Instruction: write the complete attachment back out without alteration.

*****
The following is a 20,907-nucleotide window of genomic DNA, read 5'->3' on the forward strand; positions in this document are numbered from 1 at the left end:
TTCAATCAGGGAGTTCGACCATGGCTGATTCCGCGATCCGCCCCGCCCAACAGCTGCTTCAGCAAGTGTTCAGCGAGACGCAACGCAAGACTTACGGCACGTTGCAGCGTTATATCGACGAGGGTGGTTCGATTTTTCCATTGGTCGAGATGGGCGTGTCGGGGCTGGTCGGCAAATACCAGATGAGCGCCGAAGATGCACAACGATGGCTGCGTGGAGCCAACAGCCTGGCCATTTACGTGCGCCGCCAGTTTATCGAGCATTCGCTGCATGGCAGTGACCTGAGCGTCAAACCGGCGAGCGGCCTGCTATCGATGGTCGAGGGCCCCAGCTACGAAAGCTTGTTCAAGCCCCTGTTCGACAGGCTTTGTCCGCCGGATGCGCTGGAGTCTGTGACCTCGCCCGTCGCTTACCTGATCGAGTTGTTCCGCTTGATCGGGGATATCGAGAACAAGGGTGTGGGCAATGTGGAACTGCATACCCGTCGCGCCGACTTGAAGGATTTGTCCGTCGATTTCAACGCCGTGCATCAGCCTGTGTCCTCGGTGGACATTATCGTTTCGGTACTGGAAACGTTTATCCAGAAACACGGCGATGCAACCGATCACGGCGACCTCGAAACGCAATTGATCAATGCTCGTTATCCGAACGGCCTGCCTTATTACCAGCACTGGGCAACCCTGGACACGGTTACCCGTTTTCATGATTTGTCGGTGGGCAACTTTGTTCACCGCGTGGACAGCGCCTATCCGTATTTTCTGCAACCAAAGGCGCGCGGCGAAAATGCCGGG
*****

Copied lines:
The following is a 20,907-nucleotide window of genomic DNA, read 5'->3' on the forward strand; positions in this document are numbered from 1 at the left end:
TTCAATCAGGGAGTTCGACCATGGCTGATTCCGCGATCCGCCCCGCCCAACAGCTGCTTCAGCAAGTGTTCAGCGAGACGCAACGCAAGACTTACGGCACGTTGCAGCGTTATATCGACGAGGGTGGTTCGATTTTTCCATTGGTCGAGATGGGCGTGTCGGGGCTGGTCGGCAAATACCAGATGAGCGCCGAAGATGCACAACGATGGCTGCGTGGAGCCAACAGCCTGGCCATTTACGTGCGCCGCCAGTTTATCGAGCATTCGCTGCATGGCAGTGACCTGAGCGTCAAACCGGCGAGCGGCCTGCTATCGATGGTCGAGGGCCCCAGCTACGAAAGCTTGTTCAAGCCCCTGTTCGACAGGCTTTGTCCGCCGGATGCGCTGGAGTCTGTGACCTCGCCCGTCGCTTACCTGATCGAGTTGTTCCGCTTGATCGGGGATATCGAGAACAAGGGTGTGGGCAATGTGGAACTGCATACCCGTCGCGCCGACTTGAAGGATTTGTCCGTCGATTTCAACGCCGTGCATCAGCCTGTGTCCTCGGTGGACATTATCGTTTCGGTACTGGAAACGTTTATCCAGAAACACGGCGATGCAACCGATCACGGCGACCTCGAAACGCAATTGATCAATGCTCGTTATCCGAACGGCCTGCCTTATTACCAGCACTGGGCAACCCTGGACACGGTTACCCGTTTTCATGATTTGTCGGTGGGCAACTTTGTTCACCGCGTGGACAGCGCCTATCCGTATTTTCTGCAACCAAAGGCGCGCGGCGAAAATGCCGGG